Physically, in terms of my fitness and conditioning, it was a resounding success. I’ve been doing weekly cardio workouts for almost 30 years, but nothing like what I’m trying to maintain now. When I lived in the city, I did 4-mile runs, with little elevation gain, or mountain bike rides with at most a thousand feet of elevation. Now I’m climbing up to three peaks per week, typically walking fast, totaling up to 20 miles and 4,000′ of elevation gain. It seems crazy. I don’t want to overdo it, but I believe it’s good for me, and at my age, I need to work hard just to maintain my ability to do the things I want to do. Because as you age past a certain point, your body’s natural tendency is to deteriorate, to rapidly lose strength and capacity. You can’t just sit at a desk for months and then go out and do a 20-mile hike, like you could when you were in your 20s. And hiking is much more rewarding than the running or biking ever was, because it connects me better with nature.

But this abandoned, overgrown trail, with little variation from bottom to top, was a hike I won’t be doing again, anytime soon. Just too much work for too little reward!

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First Steps in the First Wilderness

Monday, March 4th, 2019: Trips.

Part 1: March

I didn’t move to the mountains of southwest New Mexico, near the Gila Wilderness, because I loved the landscape. I actually found it boring because unlike the mountains of my beloved desert, these mountains are heavily forested, and there’s very little exposed rock.

But it’d be a sin to live in a place surrounded by wild, undeveloped natural habitat and not take advantage of it. Gradually, I learned about local trails and special places from my new friends, and as my body started to fall apart and I could no longer handle the impact of running or the unnatural posture of cycling, I needed challenging hikes to maintain my cardio fitness and lower-body strength.

Paradoxically, the vast Gila Wilderness was one place I avoided from the beginning, because it encompasses the higher elevations of the Mogollon Mountains, and I could see that the peak trails were all forested in, without the long-distance vistas and sightlines that I enjoy in the desert. I respect forested habitat, but it’s a lot less interesting to me than open country with endless views.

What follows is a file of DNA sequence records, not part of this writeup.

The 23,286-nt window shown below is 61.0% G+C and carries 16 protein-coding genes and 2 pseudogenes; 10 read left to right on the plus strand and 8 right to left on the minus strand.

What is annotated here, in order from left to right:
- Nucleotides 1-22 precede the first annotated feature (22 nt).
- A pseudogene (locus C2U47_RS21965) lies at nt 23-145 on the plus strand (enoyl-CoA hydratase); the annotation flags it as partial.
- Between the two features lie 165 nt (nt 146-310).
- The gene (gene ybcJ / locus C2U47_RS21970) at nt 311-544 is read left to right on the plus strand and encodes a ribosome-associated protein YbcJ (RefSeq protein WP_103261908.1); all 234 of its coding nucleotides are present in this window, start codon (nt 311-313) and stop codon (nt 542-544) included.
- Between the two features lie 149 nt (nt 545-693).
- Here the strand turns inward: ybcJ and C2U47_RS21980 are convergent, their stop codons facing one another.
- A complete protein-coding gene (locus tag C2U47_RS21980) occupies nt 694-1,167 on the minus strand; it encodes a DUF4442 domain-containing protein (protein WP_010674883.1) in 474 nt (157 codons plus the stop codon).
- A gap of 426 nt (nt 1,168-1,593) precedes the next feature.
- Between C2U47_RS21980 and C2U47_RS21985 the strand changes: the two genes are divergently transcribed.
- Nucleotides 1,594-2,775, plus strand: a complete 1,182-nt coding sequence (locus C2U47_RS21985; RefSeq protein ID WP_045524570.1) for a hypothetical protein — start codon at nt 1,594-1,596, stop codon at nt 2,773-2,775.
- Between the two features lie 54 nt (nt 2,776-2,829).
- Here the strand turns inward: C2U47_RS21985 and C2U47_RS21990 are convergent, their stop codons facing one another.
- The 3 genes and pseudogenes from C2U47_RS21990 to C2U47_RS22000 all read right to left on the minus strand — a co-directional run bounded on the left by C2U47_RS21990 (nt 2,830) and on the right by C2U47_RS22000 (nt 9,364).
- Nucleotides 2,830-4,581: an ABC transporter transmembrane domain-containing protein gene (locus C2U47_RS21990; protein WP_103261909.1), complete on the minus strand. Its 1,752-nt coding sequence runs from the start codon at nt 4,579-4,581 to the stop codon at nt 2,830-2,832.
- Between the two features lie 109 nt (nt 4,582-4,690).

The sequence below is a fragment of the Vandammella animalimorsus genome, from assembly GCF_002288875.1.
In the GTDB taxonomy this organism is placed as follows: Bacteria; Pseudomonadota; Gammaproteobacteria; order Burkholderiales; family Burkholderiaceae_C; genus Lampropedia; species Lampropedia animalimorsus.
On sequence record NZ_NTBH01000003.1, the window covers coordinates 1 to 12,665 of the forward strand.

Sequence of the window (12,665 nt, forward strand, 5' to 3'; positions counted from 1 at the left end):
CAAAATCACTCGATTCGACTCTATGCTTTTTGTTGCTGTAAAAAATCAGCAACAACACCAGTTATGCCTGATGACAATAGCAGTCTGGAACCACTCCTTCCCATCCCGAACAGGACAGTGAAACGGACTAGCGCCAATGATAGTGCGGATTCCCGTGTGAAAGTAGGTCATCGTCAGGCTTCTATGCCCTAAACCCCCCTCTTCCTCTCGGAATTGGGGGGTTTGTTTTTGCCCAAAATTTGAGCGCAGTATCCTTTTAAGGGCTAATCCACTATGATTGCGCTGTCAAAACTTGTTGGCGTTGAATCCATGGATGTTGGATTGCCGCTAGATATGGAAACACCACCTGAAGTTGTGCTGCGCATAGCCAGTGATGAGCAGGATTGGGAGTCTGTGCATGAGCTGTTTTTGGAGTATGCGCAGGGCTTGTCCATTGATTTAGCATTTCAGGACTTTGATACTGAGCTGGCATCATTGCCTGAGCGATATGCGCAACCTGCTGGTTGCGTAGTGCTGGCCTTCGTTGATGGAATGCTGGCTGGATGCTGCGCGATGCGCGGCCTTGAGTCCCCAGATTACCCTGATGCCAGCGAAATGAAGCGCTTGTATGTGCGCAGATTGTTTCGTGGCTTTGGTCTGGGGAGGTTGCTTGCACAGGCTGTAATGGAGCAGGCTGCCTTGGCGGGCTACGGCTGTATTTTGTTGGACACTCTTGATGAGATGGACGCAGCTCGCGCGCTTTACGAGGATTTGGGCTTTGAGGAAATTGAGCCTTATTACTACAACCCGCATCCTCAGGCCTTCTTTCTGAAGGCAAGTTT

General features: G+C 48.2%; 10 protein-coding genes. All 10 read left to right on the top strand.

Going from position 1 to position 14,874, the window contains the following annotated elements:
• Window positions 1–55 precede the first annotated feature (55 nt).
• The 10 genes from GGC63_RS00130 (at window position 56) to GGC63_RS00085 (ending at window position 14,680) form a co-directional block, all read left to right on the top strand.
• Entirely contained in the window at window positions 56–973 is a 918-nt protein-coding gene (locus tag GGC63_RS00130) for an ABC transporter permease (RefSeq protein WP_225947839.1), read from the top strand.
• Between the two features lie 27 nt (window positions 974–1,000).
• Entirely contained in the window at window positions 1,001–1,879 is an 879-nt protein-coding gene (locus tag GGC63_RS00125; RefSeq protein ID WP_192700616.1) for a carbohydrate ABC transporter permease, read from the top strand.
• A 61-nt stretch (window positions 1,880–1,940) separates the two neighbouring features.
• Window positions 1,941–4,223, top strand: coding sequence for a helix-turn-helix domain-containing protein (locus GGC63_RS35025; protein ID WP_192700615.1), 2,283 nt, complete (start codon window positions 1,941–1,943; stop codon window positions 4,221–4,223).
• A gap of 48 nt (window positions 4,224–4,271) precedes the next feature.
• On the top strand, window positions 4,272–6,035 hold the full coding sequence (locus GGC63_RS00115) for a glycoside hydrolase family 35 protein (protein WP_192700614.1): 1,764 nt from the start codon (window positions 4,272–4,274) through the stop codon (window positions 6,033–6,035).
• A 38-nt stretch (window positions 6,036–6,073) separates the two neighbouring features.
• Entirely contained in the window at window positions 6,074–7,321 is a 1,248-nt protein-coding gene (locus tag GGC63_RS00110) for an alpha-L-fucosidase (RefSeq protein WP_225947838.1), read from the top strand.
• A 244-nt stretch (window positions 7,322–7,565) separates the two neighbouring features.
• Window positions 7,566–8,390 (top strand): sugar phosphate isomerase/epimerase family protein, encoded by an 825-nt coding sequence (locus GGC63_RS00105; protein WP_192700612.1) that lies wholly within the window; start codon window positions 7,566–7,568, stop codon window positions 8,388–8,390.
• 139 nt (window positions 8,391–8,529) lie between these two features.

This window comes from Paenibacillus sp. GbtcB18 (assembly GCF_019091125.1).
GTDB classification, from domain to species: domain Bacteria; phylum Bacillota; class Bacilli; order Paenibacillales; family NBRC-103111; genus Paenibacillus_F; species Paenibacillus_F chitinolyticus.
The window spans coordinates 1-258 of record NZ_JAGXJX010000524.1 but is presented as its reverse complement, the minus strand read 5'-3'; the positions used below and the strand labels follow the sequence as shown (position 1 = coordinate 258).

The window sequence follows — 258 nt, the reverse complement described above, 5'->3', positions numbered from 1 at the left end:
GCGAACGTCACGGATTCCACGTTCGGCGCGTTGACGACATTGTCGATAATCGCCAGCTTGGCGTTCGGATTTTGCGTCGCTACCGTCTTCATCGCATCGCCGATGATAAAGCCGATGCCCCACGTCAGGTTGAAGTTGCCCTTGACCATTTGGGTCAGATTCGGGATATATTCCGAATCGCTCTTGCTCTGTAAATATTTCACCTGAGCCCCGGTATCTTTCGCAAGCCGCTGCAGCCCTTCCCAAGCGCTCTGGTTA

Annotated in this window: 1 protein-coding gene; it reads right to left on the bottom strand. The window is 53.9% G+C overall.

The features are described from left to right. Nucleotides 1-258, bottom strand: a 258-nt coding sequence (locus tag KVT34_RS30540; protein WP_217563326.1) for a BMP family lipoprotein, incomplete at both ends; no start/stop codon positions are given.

Then our series of severe wildfires began, and in May 2012, the high core of the Mogollon Mountains was consumed. My hikes in other areas began to take on the theme of fire adaptation as I trekked through burn scars, but it took me a while to realize that now, I could probably venture into the Gila Wilderness and get the views I needed, because much of the forest had been killed off.

After the fire, it was many years before the Forest Service began to clear and reopen a few of the formerly vast network of wilderness trails. Hundreds of downed trees, so much erosion, required a tremendous effort to clear, and so far, seven years later, only a very few trails have been reopened, and even those are quickly re-damaged by erosion and deadfall within months after work crews leave.

This area is a longer drive from home – it takes me over an hour to reach a trailhead into the wilderness – but I could see from the maps that I could reach higher elevations on these trails than I could on the ones near home, so it would make a great weekend expedition.

After studying the Forest Service website and online topo maps, I picked a trail that could net me 3,000′ of elevation gain in 5 miles, and set out, on a beautiful day with blue skies, fluffy white clouds, and moderate wind.

The forest road to the trailhead was an adventure in itself, cut into the precipitous wall of a canyon, rising steeply into pinyon-juniper woodland. I entered the wilderness after less than half a mile of climbing, and traversed into a part of the canyon that had been burned intensely but now carried roaring meltwater from heavy winter snows, with added color from new grass, red boulders and carpets of rust-colored oak leaves. In the canyon bottom there were already many fallen snags blocking the trail, requiring frequent detours.

After two miles the trail turned north into a shady side canyon and began to climb more steeply along the tributary stream, below snow-patched eastern slopes. I stopped for a short lunch after another mile, then followed the trail up switchbacks in dense, unburned pine forest.

High on this eastern slope, the trail crossed the side canyon to climb steeply toward its southern shoulder. It was a hard slog that just went up and up without relenting, for about a half mile. And when it finally turned back north, it was even steeper. I was really laboring but I was determined to push myself and go the full 5 miles and 3,000′, which would be a milestone in my recovery.